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Industry Summit 2018 to Feature Technology Shootout

ORLANDO, Fla. — Organizers of the annual Industry Summit announced that this year’s event will include the first-ever Technology Shootout, one of several new features planned for this year’s show. Industry Summit 2018 will be held Oct. 8–10 at the Caribe Royale Orlando in Orlando, Fla.

The Technology Shootout will feature 10 companies selected by organizers to deliver a live, 10-minute presentation on a new and exciting dealer- or F&I-targeted solution or a fresh twist on an existing software category or product type. The winner will be chosen by audience vote.

“As the industry evolves and progresses, so must Industry Summit, and you will see plenty of evidence of that this year,” said David Gesualdo, show chair and publisher of F&I and Showroom and Auto Dealer Today. “The Technology Shootout is only one example.”

An all-new RV and Powersports track also is expected to make its debut at this year’s show, joining such returning features and events as sales and F&I training, Compliance Summit, and compliance training and certification by Automotive Compliance Education (ACE).

This year marks Industry Summit’s second visit to Orlando and third time away from its longtime home of Las Vegas. Last year’s event, held at Dallas’ Gaylord Texan Resort, was a critical success despite a series of devastating hurricanes that kept attendees and speakers from parts of Texas and the Southeast at home.

“Last year’s show was bereft of Florida dealers, and this year’s show could very well be dominated by them,” Gesualdo said. “All we can do is roll with the punches and deliver the best possible event for our attendees and supporters, and we fully expect 2018 to be the best Industry Summit ever.”

More information about Industry Summit 2018 is available at the event’s website. To discuss sponsorship and exhibition opportunities, contact David Gesualdo at (727) 947-4027 or via email hidden; JavaScript is required.

Posted in Auto Industry News0 Comments

The Four Secrets Of Achieving Customer Satisfaction

What does a satisfied [but not necessarily fully engaged or loyal] customer look like? She thinks your business offers a reasonable solution and delivers it well. If asked, she’ll say nice things about you. But although she may have some warm feelings for your business, she’s not yet an advocate for your brand, and, unlike a truly loyal customer, she can still be wooed away, reports Forbes.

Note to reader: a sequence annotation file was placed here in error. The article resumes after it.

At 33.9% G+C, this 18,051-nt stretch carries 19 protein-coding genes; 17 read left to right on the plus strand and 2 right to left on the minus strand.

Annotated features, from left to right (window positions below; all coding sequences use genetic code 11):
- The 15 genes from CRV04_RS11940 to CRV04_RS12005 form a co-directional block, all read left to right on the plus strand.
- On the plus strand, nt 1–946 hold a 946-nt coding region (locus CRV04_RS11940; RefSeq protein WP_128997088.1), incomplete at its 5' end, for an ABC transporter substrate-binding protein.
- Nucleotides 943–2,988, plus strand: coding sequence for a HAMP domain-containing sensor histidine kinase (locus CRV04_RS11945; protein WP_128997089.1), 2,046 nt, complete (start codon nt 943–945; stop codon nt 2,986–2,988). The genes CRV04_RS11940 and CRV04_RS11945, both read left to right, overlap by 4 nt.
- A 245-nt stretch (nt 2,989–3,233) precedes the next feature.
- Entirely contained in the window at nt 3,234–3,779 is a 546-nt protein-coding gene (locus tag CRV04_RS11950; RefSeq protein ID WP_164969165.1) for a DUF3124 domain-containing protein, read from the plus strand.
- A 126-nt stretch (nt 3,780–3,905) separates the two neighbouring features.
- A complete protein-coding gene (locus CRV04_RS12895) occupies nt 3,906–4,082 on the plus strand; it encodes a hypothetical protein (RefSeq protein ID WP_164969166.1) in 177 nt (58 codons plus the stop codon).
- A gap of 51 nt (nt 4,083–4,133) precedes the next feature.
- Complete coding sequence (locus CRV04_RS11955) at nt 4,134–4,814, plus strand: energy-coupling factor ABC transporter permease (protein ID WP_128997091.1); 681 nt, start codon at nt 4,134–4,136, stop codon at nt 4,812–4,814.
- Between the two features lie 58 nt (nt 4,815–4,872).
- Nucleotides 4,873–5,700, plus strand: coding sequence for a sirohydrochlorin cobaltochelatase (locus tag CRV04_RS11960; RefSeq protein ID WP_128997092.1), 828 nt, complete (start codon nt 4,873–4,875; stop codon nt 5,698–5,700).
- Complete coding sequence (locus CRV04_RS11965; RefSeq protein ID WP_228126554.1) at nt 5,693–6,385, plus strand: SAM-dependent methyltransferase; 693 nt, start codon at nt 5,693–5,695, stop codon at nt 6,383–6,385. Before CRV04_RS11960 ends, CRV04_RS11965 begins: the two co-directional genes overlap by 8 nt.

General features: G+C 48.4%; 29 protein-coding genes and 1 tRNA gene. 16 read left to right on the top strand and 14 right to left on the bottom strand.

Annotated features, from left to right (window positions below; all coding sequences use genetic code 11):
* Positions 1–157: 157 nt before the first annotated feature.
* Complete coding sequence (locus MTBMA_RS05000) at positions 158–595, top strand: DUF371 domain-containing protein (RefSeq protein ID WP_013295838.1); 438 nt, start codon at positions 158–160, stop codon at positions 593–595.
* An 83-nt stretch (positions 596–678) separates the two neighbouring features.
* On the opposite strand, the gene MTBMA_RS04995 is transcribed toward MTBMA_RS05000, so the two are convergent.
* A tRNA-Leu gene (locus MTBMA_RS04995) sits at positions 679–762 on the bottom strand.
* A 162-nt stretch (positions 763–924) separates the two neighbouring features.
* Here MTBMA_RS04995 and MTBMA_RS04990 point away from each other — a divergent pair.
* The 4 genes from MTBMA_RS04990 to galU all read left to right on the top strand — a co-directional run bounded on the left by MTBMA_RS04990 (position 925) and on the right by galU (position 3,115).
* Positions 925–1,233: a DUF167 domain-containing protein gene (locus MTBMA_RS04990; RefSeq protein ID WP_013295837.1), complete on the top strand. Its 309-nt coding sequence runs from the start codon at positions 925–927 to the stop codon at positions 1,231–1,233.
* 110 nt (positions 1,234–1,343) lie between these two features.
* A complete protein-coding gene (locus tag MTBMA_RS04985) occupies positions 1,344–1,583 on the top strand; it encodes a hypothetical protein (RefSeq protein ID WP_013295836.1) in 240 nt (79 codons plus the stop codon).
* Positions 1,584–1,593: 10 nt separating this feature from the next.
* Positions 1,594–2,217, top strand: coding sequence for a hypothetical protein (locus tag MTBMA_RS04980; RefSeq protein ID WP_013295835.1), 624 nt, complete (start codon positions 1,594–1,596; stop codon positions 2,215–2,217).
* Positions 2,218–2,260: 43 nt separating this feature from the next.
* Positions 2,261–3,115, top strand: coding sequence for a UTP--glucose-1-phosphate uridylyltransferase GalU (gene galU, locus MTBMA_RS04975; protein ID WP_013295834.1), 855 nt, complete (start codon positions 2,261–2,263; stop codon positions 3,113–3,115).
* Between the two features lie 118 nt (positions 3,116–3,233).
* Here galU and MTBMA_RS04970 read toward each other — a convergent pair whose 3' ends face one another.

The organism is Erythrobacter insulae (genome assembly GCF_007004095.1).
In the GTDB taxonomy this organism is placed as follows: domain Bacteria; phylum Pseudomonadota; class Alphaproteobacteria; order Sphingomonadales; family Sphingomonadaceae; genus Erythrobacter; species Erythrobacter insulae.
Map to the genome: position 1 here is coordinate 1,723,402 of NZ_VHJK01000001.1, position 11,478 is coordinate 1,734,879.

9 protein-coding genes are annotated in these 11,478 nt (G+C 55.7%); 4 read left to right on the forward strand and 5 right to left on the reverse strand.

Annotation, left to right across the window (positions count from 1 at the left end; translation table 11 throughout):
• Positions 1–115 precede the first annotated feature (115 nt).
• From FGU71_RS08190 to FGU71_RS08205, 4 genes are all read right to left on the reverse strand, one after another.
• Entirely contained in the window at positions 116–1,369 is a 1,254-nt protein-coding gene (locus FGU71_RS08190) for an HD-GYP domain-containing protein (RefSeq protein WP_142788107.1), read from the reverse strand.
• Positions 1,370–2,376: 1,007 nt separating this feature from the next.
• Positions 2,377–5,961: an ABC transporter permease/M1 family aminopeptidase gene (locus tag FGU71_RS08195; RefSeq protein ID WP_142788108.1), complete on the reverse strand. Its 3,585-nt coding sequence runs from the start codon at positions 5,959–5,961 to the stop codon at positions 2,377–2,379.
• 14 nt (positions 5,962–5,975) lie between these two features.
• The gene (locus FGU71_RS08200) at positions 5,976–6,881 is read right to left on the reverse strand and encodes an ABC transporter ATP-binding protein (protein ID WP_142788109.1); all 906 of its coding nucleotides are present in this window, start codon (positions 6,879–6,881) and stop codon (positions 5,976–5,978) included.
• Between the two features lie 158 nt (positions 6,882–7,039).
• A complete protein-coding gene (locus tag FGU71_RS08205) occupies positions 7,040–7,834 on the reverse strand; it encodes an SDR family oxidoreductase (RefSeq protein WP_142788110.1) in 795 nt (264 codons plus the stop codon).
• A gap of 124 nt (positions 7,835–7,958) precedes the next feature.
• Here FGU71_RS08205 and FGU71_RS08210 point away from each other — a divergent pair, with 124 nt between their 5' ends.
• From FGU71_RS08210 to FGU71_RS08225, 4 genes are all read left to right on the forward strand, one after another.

A merely satisfied customer is still a free agent, exploring the marketplace. She still has a wandering eye.

This is why basic customer satisfaction shouldn’t be confused with true customer engagement and loyalty. Nonetheless, customer satisfaction is one of the underpinnings of the exceptional relationship I refer to as true customer loyalty. And as a customer service consultant and customer experience designer, I find it important to convey to my client companies what’s involved in hitting the essentials of customer satisfaction–reliably and repeatedly–so that they won’t let down those customers they ultimately hope to convert to loyalty.

Fortunately, customer satisfaction is based on four predictable factors, originally laid out in my first book, a collaboration with Leonardo Inghilleri.

Customers are satisfied whenever they consistently receive:

1. A perfect product

2. Delivered by a caring, friendly person

3. In a timely fashion

. . . with (because any of those three elements may misfire)

4. The support of an effective problem resolution process.

A Perfect Product

Customers want defect-free products and services. You need to design your product or service so that it can be expected to function perfectly within foreseeable boundaries. True, things will sometimes go wrong. Your products, and people, will sometimes fail due to unpredictable circumstances. But sloppy or incomplete product or service design is, from a customer’s perspective, intolerable.

Suppose you’re staffing an online photo lab. Let’s call it Stutterfly. You know from experience that one prepress technician (PPT) is needed for every 100 orders in-house. Now suppose you want to be ready for a maximum of 1,000 photo orders at any given time. How many prepress technicians do you need? Ten? Perhaps. But a ‘‘perfectly designed’’ answer needs to take into account absenteeism, last minute no-shows, and vacation time: any reasonably foreseeable scenario that could prevent you from actually having ten PPTs on hand to cover the orders in-house. In addition, your ‘‘perfect design’’ needs to include provisions for getting these technicians all the supplies, tools, resources, and information they’ll need to do a great job.

Of course, something that is not realistically foreseeable could still happen: six of your ten PPTs might get the flu on the same night, or a major earthquake could knock a paper mill that supplies you out of commission. The product will not always be perfectly deliverable. I know this as well as you do.